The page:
Aerobic, anoxygenic, phototrophic bacteria containing bacteriochlorophyll a (Bchla) require oxygen for both growth and Bchla synthesis1,2,3,4,5,6. Recent reports suggest that these bacteria are widely distributed in marine plankton, and that they may account for up to 5% of surface ocean photosynthetic electron transport7 and 11% of the total microbial community8. Known planktonic anoxygenic phototrophs belong to only a few restricted groups within the Proteobacteria α-subclass. Here we report genomic analyses of the photosynthetic gene content and operon organization in naturally occurring marine bacteria. These photosynthetic gene clusters included some that most closely resembled those of Proteobacteria from the β-subclass, which have never before been observed in marine environments. Furthermore, these photosynthetic genes were broadly distributed in marine plankton, and actively expressed in neritic bacterioplankton assemblages, indicating that the newly identified phototrophs were photosynthetically competent. Our data demonstrate that planktonic bacterial assemblages are not simply composed of one uniform, widespread class of anoxygenic phototrophs, as previously proposed8; rather, these assemblages contain multiple, distantly related, photosynthetically active bacterial groups, including some unrelated to known and cultivated types.
Most of the genes required for the formation of bacteriochlorophyll-containing photosystems in aerobic, anoxygenic, phototrophic (AAP) bacteria are clustered in a contiguous, 45-kilobase (kb) chromosomal region (superoperon)6. These include bch and crt genes coding for the enzymes of the bacteriochlorophyll and carotenoid biosynthetic pathways, and the puf genes coding for the subunits of the light-harvesting complex (pufB and pufA) and the reaction centre complex (pufL and pufM). To better describe the nature and diversity of planktonic, anoxygenic, photosynthetic bacteria, we screened a surface-water bacterial artificial chromosome (BAC) library9 prepared from surface-water marine bacterioplankton, for clones containing pufL and pufM10,11 genes.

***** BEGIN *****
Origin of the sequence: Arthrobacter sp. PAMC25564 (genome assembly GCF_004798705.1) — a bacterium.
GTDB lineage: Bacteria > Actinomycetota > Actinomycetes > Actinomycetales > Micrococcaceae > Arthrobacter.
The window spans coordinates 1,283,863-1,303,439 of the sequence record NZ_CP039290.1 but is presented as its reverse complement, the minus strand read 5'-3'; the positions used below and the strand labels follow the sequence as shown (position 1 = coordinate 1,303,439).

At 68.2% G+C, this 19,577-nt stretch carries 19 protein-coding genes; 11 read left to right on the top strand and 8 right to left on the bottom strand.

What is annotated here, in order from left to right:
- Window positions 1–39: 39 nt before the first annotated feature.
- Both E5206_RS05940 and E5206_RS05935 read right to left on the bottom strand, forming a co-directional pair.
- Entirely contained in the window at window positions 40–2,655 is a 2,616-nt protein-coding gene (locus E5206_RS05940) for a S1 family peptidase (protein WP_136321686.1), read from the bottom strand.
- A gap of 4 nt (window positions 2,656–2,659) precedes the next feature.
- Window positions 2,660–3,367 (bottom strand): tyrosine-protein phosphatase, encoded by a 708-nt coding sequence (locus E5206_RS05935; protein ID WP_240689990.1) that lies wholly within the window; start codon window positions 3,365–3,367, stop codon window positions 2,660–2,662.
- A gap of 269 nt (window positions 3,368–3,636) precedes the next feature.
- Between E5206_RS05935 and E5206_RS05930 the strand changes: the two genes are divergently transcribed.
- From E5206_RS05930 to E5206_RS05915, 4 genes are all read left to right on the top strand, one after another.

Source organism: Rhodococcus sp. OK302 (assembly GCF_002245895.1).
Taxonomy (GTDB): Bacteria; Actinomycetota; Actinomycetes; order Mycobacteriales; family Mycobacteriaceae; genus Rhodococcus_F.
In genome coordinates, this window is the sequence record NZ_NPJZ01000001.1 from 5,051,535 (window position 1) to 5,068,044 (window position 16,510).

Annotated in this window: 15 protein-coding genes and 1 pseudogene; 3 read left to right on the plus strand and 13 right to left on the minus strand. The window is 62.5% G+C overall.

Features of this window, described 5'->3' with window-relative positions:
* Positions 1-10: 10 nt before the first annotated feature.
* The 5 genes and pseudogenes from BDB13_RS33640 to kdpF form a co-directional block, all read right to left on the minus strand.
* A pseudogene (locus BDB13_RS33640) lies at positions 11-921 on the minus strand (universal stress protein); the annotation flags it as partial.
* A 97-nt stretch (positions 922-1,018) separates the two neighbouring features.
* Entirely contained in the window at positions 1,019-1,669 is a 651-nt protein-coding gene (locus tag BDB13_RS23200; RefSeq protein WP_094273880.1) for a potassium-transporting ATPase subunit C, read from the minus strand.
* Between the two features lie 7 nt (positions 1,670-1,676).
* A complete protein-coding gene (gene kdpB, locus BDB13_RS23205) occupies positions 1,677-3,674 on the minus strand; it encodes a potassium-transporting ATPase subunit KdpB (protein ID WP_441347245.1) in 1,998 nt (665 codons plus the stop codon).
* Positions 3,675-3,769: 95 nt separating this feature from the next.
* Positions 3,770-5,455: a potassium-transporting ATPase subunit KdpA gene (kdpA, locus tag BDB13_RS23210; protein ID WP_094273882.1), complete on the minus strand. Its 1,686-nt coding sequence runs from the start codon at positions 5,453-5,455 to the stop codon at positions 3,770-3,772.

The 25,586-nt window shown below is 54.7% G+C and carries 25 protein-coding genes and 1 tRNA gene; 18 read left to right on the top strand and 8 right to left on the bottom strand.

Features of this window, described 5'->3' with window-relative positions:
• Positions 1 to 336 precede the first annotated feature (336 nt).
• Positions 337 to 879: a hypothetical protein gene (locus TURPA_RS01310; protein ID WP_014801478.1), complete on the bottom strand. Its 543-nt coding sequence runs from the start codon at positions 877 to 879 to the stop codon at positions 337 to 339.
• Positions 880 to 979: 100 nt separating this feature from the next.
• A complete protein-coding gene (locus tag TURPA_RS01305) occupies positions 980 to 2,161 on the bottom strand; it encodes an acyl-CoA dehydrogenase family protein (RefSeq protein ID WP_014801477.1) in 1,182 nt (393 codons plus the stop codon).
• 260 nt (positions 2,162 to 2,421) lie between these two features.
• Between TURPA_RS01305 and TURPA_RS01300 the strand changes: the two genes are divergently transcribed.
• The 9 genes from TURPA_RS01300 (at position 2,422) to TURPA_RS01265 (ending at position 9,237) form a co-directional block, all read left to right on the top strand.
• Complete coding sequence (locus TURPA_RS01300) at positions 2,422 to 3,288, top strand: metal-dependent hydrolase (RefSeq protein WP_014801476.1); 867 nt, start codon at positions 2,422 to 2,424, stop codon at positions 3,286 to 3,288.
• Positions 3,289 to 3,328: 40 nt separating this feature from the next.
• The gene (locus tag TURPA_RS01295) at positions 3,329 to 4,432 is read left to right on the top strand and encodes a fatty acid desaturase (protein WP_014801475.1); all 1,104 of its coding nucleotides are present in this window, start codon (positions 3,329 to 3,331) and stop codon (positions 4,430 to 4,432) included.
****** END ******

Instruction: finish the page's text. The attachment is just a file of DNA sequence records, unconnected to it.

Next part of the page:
Several puf-containing BAC clones were identified in screens using primers10 designed to amplify almost the entire pufL and pufM region (1520–1580 nucleotides). In addition, several coastal α-proteobacterial strains previously isolated off the Oregon coast were also screened (R2A strains)12. The pufM phylogenetic tree (Fig. 1a) encompassed two principal clades, one containing α-3 and α-4 proteobacteria and one containing α-1, α-2, β- and γ-proteobacteria representatives, in agreement with an earlier study10. The BAC clones fell into three groups on the basis of pufM gene phylogeny (Fig. 1a). One group (BAC clones 30G07, 56B12 and 60D04) was most closely related to pufM from α-proteobacteria isolates R2A62 and R2A84 (ref. 12) (Roseobacter-like, Fig. 1b), and was placed in the group containing α-3 Proteobacteria. The other two groups (29C02, 39B11 and 24D02, 52B02, 65D09) branched together, and were most similar to the freshwater β-proteobacterium Rhodoferax fermentans (Fig. 1a, b). puf genes were also amplified by polymerase chain reaction (PCR) from DNA extracts of a mixed bacterioplankton assemblage, sampled at the same location as where the BAC library originated: Monterey Bay, California. These Monterey Bay pufM sequences clustered with BAC clones 30G07, 56B12 and 60D04, the α-proteobacteria isolates R2A62 and R2A84 (env0m2, env20m1 and env20m5), and the group composed of Roseobacter isolates (env0m1). The phylogenetic relationships of pufM genes were generally consistent with those determined from ribosomal RNA gene sequences, with the exception of the pufM cluster containing the α-1, α-2, β- and γ-proteobacteria (Fig. 1b).